RNC chief defends hard-hitting recruitment video

A promotional video produced for the Royal Newfoundland Constabulary Association (RNCA) with the production characteristics of a Hollywood action movie or an army recruitment ad is causing a debate, with some saying the message is too militaristic.
An image from a YouTube video produced for the Royal Newfoundland Constabulary Association. (RNC Youtube video)

A promotional video produced for the Royal Newfoundland Constabulary Association (RNCA) with the production characteristics of a Hollywood action movie or an army recruitment ad is causing a debate, with some saying the message is too militaristic.

But the RNC chief is defending the video, saying it is intended to get the attention of potential young recruits in a society dominated by social media.

Cannot see the video on mobile? Go here.

"It's not meant to be the sole message that is reflective of the RNC," Chief Bill Janes told CBC's On the Go.

Janes said the RNC is looking to hire new recruits, and in order to accomplish this, it needs to capture the attention of young people.

"This gives us an opportunity to show we have a mounted unit, a marine unit, computer forensics, and a lot of other aspects to a career," he said.

Tense music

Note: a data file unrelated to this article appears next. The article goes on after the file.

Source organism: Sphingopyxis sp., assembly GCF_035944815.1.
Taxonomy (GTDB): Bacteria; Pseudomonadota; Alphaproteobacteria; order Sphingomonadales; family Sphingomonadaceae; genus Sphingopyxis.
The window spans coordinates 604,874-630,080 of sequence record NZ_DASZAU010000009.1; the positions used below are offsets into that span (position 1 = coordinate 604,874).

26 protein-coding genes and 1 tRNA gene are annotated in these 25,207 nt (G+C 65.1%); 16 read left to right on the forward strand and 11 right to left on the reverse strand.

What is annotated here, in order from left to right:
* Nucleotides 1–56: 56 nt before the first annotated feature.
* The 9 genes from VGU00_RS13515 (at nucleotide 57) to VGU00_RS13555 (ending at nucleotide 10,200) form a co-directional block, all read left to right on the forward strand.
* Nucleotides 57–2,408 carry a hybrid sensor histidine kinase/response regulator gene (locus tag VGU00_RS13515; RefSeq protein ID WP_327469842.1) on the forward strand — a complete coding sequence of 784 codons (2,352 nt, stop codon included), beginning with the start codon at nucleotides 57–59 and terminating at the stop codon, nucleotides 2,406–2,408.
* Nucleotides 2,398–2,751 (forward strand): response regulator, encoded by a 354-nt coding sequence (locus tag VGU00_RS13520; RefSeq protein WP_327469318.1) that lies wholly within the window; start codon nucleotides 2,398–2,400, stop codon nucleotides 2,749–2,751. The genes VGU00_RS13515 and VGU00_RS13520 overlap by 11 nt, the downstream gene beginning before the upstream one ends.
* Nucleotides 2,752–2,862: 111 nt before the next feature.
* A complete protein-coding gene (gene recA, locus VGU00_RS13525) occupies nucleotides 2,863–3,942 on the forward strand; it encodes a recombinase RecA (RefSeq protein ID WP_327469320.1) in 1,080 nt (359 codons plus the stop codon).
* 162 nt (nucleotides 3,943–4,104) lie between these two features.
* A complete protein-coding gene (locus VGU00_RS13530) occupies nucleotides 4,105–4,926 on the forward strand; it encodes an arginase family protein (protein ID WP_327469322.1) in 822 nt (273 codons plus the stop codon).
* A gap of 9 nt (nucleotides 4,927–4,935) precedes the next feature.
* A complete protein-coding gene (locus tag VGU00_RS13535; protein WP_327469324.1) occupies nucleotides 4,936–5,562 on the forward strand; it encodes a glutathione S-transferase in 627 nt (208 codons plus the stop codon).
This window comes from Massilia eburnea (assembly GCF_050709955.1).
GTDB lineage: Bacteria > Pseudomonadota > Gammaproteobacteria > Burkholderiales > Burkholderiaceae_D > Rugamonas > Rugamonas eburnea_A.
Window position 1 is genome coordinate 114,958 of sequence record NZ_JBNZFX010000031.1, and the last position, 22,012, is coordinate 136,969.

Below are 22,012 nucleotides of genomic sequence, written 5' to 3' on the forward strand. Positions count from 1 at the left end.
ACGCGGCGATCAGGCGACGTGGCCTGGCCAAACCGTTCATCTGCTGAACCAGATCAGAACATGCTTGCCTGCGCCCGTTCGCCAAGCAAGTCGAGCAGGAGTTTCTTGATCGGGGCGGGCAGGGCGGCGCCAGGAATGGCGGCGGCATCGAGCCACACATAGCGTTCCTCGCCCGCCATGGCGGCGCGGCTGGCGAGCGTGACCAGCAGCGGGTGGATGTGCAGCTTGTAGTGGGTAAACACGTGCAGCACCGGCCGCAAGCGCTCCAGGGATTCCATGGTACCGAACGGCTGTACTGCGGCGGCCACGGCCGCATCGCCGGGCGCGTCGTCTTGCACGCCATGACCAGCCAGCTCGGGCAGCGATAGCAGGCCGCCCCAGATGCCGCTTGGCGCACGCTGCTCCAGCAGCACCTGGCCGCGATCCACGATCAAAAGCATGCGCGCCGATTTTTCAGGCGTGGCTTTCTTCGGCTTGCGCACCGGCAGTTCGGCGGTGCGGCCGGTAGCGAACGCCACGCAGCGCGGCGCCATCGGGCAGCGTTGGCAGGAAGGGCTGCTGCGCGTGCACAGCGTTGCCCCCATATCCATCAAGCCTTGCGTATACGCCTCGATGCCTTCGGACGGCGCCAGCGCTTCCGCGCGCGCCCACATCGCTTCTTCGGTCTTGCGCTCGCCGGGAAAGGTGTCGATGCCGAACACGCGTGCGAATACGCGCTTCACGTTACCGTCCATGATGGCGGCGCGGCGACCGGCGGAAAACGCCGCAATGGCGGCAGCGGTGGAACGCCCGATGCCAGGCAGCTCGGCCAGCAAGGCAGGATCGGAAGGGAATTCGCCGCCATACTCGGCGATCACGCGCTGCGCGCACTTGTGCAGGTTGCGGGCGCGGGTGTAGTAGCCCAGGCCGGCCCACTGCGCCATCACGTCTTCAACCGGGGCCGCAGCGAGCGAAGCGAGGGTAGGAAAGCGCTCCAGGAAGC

The video was produced by M5 Marketing Communications Inc. for the RNCA, which represents some 380 police officers with the RNC.

It features tense music as a backdrop for scenes of, among other things, officers in riot gear, carrying assault rifles and dressed in battle gear, running with police dogs and patrolling in a fast-rescue craft.

The video began circulating on the Internet in recent days and at the beginning of movies at local cinemas, and immediately ignited a debate, with some saying it overemphasizes the high intensity, combat-style tactics used in extremely rare cases. 

Others say it serves its purpose as a powerful marketing tool, and dramatically illustrates the resources available to the RNC in order to protect the citizens it serves.

One of those uncomfortable with the video is Liz Solo, an artist and activist in St. John's.

She was so upset by the content that she produced her own video, mixing scenes from the RNCA video with scenes from popular Newfoundland and Labrador tourism ads.

Cannot see the video on mobile? Go here.

Solo said she had to find a way to "respond constructively," and decided to intertwine scenes of battle-ready police officers with young children and idyllic landscapes.

She hopes her video will initiate some discussion about the message being presented in the RNC video.

"The video made me feel unwell," said Solo.

Another critic is Peter Walsh, a former CBC journalist and owner of a video production company called Nine Islands Productions and Consulting.

He said almost two-thirds of the scenes are "aggressive," and said he would expect to see something similar from the U.S. Air Force or the U.S. Marines.

They don't attack the community. And that's what I take from this video. They're almost like bullies. It's almost like a Jerry Bruckheimer movie.- Peter Walsh